Whisky Magazine Issue 13
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Jim Murray fears for the Japanese whisky industry which he believes could implode before whisky lovers sample all that it has to offer.
It is the land of the Rising Sun, home to sumo wrestling, Geisha girls, tremors, trains boasting extraordinary speed and punctuality, raw fish and, contrary to popular myth, some of the very best whisky in the world. Ladies and Gentlemen, this is Japan.
And yes, you did read me right. In case you didn't get me first time let me spell it out: s-o-m-e o-f t-h-e b-e-s-t
w-h-i-s-k-y i-n t-h-e w-o-r-l-d ...
The trouble is, it's not just western cultures which find that hard to believe. Those with perhaps the biggest inferiority complex of them all are the Japanese. And thereby hangs a problem of Mount Fuji-esque proportions. If the Japanese believe bourbon and Scotch to be so far ahead of their home made whisky, then what chance have they in raising sufficient funds within their own companies to mount a serious bid for expansion into the export markets?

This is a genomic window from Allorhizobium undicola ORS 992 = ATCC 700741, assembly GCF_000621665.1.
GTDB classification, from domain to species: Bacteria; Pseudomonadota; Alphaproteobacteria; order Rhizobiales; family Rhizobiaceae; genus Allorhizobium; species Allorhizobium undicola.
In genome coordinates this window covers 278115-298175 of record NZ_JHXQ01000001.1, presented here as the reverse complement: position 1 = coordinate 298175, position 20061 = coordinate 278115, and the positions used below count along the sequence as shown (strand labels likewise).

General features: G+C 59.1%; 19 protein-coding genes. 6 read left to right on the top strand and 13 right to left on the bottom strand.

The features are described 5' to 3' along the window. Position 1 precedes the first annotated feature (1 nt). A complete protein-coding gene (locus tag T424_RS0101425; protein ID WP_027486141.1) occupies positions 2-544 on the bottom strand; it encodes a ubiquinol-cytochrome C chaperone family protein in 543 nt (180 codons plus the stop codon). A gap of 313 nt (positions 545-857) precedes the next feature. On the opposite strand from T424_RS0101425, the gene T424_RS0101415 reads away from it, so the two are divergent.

And there is another problem. Neither of the big distillers out there speak to the other unless it cannot be avoided. This has much to do with a work ethic peculiar to the Japanese. Once a soul joins a company, they tend to be there for life. Or at least until made redundant. Cross fertilisation between companies is small and battles in the market place bitter.
For that reason there is no equivalent of the whisky industry bodies as found in Kentucky, Canada and Scotland. So the understanding of Japanese whisky outside the east tends to be confined to the odd bottle of Suntory or chapters in books written by myself and Michael ...